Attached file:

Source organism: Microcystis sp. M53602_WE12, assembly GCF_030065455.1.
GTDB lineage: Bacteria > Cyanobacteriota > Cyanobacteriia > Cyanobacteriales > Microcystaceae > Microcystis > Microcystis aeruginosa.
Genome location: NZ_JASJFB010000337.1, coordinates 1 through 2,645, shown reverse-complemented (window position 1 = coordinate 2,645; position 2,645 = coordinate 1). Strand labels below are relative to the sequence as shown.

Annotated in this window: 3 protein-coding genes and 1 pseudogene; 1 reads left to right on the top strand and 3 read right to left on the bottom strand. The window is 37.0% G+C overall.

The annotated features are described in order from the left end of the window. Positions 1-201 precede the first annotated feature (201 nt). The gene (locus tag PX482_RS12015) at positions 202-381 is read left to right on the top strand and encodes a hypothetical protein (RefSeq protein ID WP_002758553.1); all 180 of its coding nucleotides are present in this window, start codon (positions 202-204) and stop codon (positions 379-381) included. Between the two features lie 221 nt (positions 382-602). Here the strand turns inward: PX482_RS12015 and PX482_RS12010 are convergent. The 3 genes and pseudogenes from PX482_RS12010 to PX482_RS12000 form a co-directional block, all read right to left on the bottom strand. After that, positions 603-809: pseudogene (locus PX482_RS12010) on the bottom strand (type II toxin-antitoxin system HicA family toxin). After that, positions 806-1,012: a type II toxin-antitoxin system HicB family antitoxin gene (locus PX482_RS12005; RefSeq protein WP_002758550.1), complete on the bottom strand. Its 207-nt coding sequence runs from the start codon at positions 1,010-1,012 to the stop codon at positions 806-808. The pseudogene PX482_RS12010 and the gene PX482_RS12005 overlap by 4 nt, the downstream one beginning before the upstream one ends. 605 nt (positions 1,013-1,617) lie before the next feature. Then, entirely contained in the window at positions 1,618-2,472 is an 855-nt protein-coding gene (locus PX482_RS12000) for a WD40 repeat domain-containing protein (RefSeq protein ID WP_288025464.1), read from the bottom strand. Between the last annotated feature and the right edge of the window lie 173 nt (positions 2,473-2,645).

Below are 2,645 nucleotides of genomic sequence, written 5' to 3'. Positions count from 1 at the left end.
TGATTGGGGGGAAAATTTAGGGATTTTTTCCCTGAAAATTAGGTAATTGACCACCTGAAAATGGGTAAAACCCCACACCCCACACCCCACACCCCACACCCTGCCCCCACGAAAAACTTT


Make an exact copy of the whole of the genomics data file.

Source organism: Microcystis sp. M53602_WE12, assembly GCF_030065455.1.
GTDB lineage: Bacteria > Cyanobacteriota > Cyanobacteriia > Cyanobacteriales > Microcystaceae > Microcystis > Microcystis aeruginosa.
Genome location: NZ_JASJFB010000337.1, coordinates 1 through 2,645, shown reverse-complemented (window position 1 = coordinate 2,645; position 2,645 = coordinate 1). Strand labels below are relative to the sequence as shown.

Annotated in this window: 3 protein-coding genes and 1 pseudogene; 1 reads left to right on the top strand and 3 read right to left on the bottom strand. The window is 37.0% G+C overall.

The annotated features are described in order from the left end of the window. Positions 1-201 precede the first annotated feature (201 nt). The gene (locus tag PX482_RS12015) at positions 202-381 is read left to right on the top strand and encodes a hypothetical protein (RefSeq protein ID WP_002758553.1); all 180 of its coding nucleotides are present in this window, start codon (positions 202-204) and stop codon (positions 379-381) included. Between the two features lie 221 nt (positions 382-602). Here the strand turns inward: PX482_RS12015 and PX482_RS12010 are convergent. The 3 genes and pseudogenes from PX482_RS12010 to PX482_RS12000 form a co-directional block, all read right to left on the bottom strand. After that, positions 603-809: pseudogene (locus PX482_RS12010) on the bottom strand (type II toxin-antitoxin system HicA family toxin). After that, positions 806-1,012: a type II toxin-antitoxin system HicB family antitoxin gene (locus PX482_RS12005; RefSeq protein WP_002758550.1), complete on the bottom strand. Its 207-nt coding sequence runs from the start codon at positions 1,010-1,012 to the stop codon at positions 806-808. The pseudogene PX482_RS12010 and the gene PX482_RS12005 overlap by 4 nt, the downstream one beginning before the upstream one ends. 605 nt (positions 1,013-1,617) lie before the next feature. Then, entirely contained in the window at positions 1,618-2,472 is an 855-nt protein-coding gene (locus PX482_RS12000) for a WD40 repeat domain-containing protein (RefSeq protein ID WP_288025464.1), read from the bottom strand. Between the last annotated feature and the right edge of the window lie 173 nt (positions 2,473-2,645).

Below are 2,645 nucleotides of genomic sequence, written 5' to 3'. Positions count from 1 at the left end.
TGATTGGGGGGAAAATTTAGGGATTTTTTCCCTGAAAATTAGGTAATTGACCACCTGAAAATGGGTAAAACCCCACACCCCACACCCCACACCCCACACCCTGCCCCCACGAAAAACTTT